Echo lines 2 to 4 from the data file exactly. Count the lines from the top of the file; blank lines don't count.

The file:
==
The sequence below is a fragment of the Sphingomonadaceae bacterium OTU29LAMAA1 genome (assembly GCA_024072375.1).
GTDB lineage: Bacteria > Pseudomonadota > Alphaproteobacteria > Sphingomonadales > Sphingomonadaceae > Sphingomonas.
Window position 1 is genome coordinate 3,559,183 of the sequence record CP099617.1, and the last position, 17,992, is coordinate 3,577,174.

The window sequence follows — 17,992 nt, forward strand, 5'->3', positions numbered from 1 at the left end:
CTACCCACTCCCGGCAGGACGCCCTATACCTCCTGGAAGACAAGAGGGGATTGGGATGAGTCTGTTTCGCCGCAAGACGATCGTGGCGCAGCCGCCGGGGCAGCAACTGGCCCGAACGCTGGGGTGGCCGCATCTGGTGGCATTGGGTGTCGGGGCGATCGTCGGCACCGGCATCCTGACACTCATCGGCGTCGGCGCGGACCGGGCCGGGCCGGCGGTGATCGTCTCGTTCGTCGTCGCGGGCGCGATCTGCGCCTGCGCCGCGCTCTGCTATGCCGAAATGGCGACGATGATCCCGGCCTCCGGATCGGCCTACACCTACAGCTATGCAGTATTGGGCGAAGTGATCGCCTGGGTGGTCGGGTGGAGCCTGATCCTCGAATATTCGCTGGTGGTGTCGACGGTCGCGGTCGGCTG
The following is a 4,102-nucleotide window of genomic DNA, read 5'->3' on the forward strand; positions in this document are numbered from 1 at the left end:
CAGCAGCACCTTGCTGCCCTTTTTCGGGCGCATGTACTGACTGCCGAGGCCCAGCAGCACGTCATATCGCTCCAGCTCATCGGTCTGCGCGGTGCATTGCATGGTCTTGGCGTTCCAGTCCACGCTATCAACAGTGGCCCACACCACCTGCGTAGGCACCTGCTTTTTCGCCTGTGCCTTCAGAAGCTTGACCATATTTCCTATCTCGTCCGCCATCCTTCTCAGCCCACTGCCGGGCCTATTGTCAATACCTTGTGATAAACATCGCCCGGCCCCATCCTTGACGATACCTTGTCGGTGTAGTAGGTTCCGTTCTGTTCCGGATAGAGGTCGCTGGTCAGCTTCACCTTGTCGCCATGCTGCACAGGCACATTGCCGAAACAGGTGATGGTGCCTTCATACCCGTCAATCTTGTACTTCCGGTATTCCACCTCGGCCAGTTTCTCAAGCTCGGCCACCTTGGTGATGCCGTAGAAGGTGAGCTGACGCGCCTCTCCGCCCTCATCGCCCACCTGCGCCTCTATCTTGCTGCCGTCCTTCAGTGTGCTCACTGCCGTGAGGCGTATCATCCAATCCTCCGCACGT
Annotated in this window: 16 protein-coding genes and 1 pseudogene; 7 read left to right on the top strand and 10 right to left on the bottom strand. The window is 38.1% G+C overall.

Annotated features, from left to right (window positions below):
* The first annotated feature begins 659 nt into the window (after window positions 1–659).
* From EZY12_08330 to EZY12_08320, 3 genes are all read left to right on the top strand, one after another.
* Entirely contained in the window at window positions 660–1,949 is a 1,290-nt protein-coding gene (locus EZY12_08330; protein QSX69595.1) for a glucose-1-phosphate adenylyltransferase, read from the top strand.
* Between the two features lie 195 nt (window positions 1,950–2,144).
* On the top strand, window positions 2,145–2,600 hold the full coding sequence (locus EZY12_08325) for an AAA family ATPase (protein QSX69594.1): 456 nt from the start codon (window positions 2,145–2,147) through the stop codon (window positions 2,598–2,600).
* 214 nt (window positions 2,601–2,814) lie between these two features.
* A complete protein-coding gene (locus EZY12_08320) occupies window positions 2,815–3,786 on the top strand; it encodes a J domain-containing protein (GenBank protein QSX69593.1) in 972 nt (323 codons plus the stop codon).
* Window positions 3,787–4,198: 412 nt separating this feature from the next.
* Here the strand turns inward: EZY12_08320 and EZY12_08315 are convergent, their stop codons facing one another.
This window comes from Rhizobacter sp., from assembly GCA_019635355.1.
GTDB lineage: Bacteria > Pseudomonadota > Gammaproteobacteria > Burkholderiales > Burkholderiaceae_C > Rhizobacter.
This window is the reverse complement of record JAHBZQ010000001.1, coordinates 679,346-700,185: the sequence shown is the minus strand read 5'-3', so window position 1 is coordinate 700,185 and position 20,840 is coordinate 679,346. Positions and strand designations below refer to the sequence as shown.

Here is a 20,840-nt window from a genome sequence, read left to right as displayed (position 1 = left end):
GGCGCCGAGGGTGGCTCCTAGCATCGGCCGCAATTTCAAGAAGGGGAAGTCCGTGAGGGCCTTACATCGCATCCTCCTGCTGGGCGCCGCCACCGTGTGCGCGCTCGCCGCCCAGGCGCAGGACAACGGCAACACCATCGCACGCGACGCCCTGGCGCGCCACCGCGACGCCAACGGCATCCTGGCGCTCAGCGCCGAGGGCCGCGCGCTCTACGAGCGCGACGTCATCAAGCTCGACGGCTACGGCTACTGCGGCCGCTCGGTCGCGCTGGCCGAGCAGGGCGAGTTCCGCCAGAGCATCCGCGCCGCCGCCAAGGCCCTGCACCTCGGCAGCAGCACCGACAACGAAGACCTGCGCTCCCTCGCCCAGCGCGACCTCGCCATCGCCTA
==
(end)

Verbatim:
GTDB lineage: Bacteria > Pseudomonadota > Alphaproteobacteria > Sphingomonadales > Sphingomonadaceae > Sphingomonas.
Window position 1 is genome coordinate 3,559,183 of the sequence record CP099617.1, and the last position, 17,992, is coordinate 3,577,174.

The window sequence follows — 17,992 nt, forward strand, 5'->3', positions numbered from 1 at the left end: